Take it from a veteran – laughing isn’t funny at a nativity play

And if you want to beat the PTA to prime seats, arrive forty minutes early

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The Independent Online

Well, the Pope may have cast doubt on the validity of the ox and ass around the manger, but – be under no illusions – you must not. Neither must you carp about the presence of a rabbit, hamster or, frankly, pantomime horse. Because all these creatures, and more, will be present at your local primary school nativity play, and must be taken seriously.

I am something of an expert, having experienced more than a decade of them. Between them, my four children have played everything from the Christmas Rabbit to Little Blue Star (also unsanctioned by Pope Benedict). In my view, nativities can be the theatrical event of the year. They are memorable and wonderful things. They are short, with a script which everyone knows and huge scope for improvisation.

However, there are watchwords which the dutiful parent would do best to heed. First, do not laugh. Thirty children filing solemnly past in star costumes with their heads poking through the uppermost point of the star is not funny. A Wriggly Nativity is not Cole Porter, but if your child has learned the opening stanza, “Wriggly Nativity, Wriggly Nativity/ No one’s sitting still”, you must not ingest it alongside gales of laughter. Nor is it funny if anyone’s trousers fall down. Last year, my son Lucien was cast as Joseph. Worried about overheating, I tried to encourage him to wear his biblical gown commando style, as it were. “I bet the actual Joseph didn’t wear underwear,” I said. “No, Mummy. I must wear pants,” was the dignified response.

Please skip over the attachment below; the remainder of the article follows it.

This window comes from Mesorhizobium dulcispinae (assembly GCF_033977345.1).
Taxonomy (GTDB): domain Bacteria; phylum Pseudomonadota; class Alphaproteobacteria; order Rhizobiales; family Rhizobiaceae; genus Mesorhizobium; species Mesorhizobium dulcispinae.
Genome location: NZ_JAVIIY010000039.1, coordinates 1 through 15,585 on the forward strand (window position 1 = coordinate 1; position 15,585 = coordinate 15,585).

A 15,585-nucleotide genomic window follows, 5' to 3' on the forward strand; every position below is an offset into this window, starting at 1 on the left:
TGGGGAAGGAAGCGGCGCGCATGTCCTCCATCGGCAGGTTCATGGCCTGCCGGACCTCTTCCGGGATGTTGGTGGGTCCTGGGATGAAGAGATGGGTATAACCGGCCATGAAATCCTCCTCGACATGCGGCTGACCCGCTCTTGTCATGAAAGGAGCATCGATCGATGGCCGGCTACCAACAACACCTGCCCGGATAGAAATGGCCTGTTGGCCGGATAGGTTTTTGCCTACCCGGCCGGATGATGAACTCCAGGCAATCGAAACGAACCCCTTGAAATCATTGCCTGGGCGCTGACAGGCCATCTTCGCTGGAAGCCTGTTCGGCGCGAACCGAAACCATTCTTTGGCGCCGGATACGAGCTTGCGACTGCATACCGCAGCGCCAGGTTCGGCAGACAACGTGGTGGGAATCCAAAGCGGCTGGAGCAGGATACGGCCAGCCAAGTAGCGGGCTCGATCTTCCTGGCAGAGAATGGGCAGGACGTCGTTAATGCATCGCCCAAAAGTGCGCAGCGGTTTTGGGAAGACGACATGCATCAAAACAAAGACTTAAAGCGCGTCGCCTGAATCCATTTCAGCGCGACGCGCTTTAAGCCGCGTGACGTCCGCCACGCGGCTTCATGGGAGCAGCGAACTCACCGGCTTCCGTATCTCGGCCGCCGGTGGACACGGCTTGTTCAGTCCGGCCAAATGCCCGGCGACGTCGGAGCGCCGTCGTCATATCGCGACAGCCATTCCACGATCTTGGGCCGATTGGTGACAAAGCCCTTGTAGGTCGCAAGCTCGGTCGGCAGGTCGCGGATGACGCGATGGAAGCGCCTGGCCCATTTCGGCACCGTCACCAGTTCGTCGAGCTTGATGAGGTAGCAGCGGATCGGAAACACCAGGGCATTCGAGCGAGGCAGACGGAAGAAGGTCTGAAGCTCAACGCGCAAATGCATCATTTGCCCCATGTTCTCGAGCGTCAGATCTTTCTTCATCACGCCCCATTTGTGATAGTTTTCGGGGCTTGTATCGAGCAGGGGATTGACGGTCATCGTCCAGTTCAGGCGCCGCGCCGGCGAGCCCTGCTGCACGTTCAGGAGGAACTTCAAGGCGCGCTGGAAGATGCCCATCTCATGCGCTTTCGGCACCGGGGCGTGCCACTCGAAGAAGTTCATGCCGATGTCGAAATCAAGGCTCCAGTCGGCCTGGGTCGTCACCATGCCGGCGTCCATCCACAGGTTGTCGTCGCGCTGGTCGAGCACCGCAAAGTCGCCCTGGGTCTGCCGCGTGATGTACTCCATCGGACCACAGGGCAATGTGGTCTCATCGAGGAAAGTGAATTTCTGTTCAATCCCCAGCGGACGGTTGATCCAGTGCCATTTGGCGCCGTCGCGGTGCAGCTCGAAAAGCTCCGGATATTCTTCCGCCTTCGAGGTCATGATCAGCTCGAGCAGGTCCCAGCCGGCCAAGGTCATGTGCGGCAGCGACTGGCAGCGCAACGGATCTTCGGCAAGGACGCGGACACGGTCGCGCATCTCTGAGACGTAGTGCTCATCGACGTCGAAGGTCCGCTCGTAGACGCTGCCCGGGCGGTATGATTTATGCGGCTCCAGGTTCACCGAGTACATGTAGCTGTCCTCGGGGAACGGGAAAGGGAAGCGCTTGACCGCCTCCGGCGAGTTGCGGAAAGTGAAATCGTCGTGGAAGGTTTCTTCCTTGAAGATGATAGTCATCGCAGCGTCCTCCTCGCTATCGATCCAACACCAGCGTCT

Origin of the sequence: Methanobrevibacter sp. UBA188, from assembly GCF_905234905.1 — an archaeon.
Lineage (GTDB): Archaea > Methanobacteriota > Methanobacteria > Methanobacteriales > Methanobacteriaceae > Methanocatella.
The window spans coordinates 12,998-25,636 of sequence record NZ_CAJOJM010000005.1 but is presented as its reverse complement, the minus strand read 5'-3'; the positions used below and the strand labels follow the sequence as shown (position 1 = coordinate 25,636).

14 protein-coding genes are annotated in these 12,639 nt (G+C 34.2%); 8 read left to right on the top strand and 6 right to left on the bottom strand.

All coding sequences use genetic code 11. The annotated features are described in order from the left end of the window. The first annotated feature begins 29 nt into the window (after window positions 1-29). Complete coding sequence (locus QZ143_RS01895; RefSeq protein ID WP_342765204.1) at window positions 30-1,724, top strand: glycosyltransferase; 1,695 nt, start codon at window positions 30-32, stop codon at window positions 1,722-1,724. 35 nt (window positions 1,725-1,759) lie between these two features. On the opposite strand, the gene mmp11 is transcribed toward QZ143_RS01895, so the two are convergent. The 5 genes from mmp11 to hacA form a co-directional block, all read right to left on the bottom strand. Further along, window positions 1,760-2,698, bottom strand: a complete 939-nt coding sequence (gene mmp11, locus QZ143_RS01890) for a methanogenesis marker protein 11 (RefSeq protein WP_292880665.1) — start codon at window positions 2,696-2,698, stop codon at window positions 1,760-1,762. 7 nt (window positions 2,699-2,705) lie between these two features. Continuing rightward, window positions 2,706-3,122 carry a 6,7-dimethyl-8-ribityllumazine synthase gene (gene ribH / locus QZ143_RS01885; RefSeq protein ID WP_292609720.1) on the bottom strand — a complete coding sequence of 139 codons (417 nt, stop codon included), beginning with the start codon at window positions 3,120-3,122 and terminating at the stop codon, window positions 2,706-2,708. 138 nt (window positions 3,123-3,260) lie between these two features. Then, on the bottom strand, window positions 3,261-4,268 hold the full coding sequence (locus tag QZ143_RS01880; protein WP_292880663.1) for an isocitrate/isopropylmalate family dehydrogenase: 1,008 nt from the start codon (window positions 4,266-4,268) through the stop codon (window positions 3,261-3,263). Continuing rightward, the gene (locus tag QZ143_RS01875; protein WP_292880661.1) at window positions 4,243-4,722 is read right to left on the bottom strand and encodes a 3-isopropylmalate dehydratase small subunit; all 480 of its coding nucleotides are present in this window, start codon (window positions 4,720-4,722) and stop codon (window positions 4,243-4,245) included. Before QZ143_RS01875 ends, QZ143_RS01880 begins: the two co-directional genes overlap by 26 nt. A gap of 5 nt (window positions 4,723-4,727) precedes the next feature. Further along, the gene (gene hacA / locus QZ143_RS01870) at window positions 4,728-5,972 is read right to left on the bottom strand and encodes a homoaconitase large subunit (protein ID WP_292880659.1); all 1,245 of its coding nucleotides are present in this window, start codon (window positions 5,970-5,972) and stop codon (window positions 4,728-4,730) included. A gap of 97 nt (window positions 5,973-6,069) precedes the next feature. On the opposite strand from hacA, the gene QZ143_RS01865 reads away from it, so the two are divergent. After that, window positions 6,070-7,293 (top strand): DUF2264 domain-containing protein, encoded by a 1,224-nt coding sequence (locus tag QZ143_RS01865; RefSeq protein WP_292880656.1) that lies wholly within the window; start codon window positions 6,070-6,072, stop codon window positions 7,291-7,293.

Second, turn up on time. Forty minutes before is best, to scupper the PTA who will bag the first three rows and erect large tripods bearing full-scale television cameras.

Third, wear waterproof makeup. Nativities might be unintentionally comic, but they are also titanic-scale tear-jerkers. I usually start sobbing while still fighting the PTA for a seat in the front row. By the time Away In A Manger is sung, and we all know it will be, I and my mascara are beyond saving.  

Fourth, watch out for the innkeeper. The cautionary tale is of the small boy demoted from Joseph to innkeeper, as a punishment for being naughty.

He appeared to take the rap calmly. But on the day, in front of the entire school, he took his revenge. Mary and Joseph having turned up, knocked on the door and made the famous inquiry, the scamp thought he would rewrite the Bible. “Yes, of course I have rooms,” he announced. “Loads of space here! Come right in!”

Be prepared for change

The Scouts are to have a new badge, namely atheist. Well, sort of. Scouts and Girl Guides are to discuss welcoming atheists into the movement. “We have continued to evolve so we remain relevant,” says UK Chief Commissioner Wayne Bulpitt.

Two summers ago, I met Bulpitt in a waterlogged Swedish field during the World Scout Jamboree. “We got smart,” he told me. “We realised 10 years ago we needed to change or we would become extinct. It’s no good hoping to change a young person’s life if you can’t get hold of them in the first place. We urgently had to change our profile.”

What with its agonies over women bishops and falling congregations, if only the Church of England could do the same.